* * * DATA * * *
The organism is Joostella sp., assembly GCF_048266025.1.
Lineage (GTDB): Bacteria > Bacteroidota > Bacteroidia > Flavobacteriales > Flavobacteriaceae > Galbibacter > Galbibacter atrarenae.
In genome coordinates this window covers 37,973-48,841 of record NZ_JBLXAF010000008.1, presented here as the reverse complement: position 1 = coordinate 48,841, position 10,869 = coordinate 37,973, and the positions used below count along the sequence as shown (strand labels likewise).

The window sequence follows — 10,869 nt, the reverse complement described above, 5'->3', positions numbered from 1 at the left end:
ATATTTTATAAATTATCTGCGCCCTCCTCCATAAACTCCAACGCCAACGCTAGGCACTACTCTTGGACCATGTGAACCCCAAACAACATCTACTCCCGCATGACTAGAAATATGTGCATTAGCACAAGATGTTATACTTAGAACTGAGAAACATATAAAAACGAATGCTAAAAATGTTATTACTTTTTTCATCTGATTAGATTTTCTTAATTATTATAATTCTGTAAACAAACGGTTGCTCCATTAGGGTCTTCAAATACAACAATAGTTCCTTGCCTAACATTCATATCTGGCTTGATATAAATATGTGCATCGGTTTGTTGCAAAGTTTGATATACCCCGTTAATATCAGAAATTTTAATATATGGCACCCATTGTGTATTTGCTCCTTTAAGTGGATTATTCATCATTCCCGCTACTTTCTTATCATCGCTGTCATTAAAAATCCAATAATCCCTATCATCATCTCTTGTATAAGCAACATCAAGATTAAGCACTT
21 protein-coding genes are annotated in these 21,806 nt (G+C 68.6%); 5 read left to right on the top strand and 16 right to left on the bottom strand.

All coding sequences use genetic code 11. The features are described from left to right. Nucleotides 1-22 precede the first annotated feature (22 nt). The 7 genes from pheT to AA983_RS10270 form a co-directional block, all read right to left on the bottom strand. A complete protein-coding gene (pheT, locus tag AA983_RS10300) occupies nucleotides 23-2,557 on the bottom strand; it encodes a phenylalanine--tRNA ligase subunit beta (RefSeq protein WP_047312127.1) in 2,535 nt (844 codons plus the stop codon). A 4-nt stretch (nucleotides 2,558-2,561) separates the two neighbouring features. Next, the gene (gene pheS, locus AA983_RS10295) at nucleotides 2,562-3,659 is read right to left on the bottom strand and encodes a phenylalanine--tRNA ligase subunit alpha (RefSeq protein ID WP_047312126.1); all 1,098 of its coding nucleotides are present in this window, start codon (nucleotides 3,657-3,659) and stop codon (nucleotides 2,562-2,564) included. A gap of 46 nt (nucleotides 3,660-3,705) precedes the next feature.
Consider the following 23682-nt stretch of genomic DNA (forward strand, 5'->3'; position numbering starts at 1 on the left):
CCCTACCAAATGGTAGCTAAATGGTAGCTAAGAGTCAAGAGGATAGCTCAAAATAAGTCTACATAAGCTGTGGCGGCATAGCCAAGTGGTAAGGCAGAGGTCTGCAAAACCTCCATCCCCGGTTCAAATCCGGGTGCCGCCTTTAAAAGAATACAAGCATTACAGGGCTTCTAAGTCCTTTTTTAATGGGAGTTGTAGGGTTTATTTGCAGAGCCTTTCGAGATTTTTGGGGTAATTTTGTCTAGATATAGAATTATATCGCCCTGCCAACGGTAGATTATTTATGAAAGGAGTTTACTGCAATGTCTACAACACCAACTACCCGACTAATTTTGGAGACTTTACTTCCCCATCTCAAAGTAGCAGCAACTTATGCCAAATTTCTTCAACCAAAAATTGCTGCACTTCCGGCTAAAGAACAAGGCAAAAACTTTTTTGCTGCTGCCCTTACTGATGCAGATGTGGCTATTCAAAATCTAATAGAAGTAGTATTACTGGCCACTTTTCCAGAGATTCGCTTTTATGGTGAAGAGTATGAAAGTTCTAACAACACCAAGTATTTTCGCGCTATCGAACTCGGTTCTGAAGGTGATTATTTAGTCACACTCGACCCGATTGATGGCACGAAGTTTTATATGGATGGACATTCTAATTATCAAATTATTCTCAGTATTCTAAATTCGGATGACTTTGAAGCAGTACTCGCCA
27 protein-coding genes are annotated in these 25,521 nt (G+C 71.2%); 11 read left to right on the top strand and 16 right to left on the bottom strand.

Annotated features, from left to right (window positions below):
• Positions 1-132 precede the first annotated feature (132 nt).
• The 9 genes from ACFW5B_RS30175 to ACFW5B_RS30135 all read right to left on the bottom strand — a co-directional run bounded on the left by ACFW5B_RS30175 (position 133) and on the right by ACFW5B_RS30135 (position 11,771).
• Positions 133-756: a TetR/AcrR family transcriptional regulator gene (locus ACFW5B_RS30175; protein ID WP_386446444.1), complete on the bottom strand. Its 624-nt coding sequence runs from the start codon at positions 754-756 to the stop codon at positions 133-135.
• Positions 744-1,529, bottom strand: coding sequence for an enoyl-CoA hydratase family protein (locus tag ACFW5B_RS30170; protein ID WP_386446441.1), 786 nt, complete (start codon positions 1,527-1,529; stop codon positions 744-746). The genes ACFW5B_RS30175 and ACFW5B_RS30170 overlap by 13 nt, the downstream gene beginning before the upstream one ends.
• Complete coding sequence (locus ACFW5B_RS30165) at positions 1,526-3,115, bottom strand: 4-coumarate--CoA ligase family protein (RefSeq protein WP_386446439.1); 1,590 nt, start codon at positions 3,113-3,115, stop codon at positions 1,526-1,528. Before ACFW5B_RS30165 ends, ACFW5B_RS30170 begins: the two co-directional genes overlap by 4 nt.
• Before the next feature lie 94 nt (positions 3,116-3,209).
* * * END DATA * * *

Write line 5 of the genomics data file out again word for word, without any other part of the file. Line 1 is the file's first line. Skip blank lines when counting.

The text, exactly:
ATATTTTATAAATTATCTGCGCCCTCCTCCATAAACTCCAACGCCAACGCTAGGCACTACTCTTGGACCATGTGAACCCCAAACAACATCTACTCCCGCATGACTAGAAATATGTGCATTAGCACAAGATGTTATACTTAGAACTGAGAAACATATAAAAACGAATGCTAAAAATGTTATTACTTTTTTCATCTGATTAGATTTTCTTAATTATTATAATTCTGTAAACAAACGGTTGCTCCATTAGGGTCTTCAAATACAACAATAGTTCCTTGCCTAACATTCATATCTGGCTTGATATAAATATGTGCATCGGTTTGTTGCAAAGTTTGATATACCCCGTTAATATCAGAAATTTTAATATATGGCACCCATTGTGTATTTGCTCCTTTAAGTGGATTATTCATCATTCCCGCTACTTTCTTATCATCGCTGTCATTAAAAATCCAATAATCCCTATCATCATCTCTTGTATAAGCAACATCAAGATTAAGCACTT